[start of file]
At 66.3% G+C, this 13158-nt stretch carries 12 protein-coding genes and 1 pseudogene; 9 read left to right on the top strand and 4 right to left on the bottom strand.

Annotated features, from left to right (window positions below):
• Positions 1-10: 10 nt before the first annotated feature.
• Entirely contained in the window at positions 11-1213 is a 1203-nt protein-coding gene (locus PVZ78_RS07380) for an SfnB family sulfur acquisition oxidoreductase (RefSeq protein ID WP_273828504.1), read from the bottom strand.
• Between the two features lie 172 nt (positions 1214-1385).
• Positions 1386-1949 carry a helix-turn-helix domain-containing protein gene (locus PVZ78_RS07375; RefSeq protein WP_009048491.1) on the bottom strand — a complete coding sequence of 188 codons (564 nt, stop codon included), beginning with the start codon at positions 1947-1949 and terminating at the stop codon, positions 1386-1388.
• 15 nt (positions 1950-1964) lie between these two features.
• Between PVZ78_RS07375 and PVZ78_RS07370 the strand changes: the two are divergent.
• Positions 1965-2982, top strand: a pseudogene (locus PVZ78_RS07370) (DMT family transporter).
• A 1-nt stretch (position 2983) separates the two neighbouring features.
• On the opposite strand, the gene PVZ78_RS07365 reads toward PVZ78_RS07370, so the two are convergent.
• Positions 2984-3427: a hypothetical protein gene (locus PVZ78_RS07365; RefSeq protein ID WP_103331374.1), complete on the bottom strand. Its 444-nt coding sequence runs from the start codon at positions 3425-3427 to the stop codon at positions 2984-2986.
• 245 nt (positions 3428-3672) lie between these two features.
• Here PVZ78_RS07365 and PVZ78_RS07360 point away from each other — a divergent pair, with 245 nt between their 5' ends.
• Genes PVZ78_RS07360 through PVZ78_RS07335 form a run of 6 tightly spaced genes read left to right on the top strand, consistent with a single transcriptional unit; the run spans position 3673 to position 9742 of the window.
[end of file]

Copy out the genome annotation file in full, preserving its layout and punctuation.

At 66.3% G+C, this 13158-nt stretch carries 12 protein-coding genes and 1 pseudogene; 9 read left to right on the top strand and 4 right to left on the bottom strand.

Annotated features, from left to right (window positions below):
• Positions 1-10: 10 nt before the first annotated feature.
• Entirely contained in the window at positions 11-1213 is a 1203-nt protein-coding gene (locus PVZ78_RS07380) for an SfnB family sulfur acquisition oxidoreductase (RefSeq protein ID WP_273828504.1), read from the bottom strand.
• Between the two features lie 172 nt (positions 1214-1385).
• Positions 1386-1949 carry a helix-turn-helix domain-containing protein gene (locus PVZ78_RS07375; RefSeq protein WP_009048491.1) on the bottom strand — a complete coding sequence of 188 codons (564 nt, stop codon included), beginning with the start codon at positions 1947-1949 and terminating at the stop codon, positions 1386-1388.
• 15 nt (positions 1950-1964) lie between these two features.
• Between PVZ78_RS07375 and PVZ78_RS07370 the strand changes: the two are divergent.
• Positions 1965-2982, top strand: a pseudogene (locus PVZ78_RS07370) (DMT family transporter).
• A 1-nt stretch (position 2983) separates the two neighbouring features.
• On the opposite strand, the gene PVZ78_RS07365 reads toward PVZ78_RS07370, so the two are convergent.
• Positions 2984-3427: a hypothetical protein gene (locus PVZ78_RS07365; RefSeq protein ID WP_103331374.1), complete on the bottom strand. Its 444-nt coding sequence runs from the start codon at positions 3425-3427 to the stop codon at positions 2984-2986.
• 245 nt (positions 3428-3672) lie between these two features.
• Here PVZ78_RS07365 and PVZ78_RS07360 point away from each other — a divergent pair, with 245 nt between their 5' ends.
• Genes PVZ78_RS07360 through PVZ78_RS07335 form a run of 6 tightly spaced genes read left to right on the top strand, consistent with a single transcriptional unit; the run spans position 3673 to position 9742 of the window.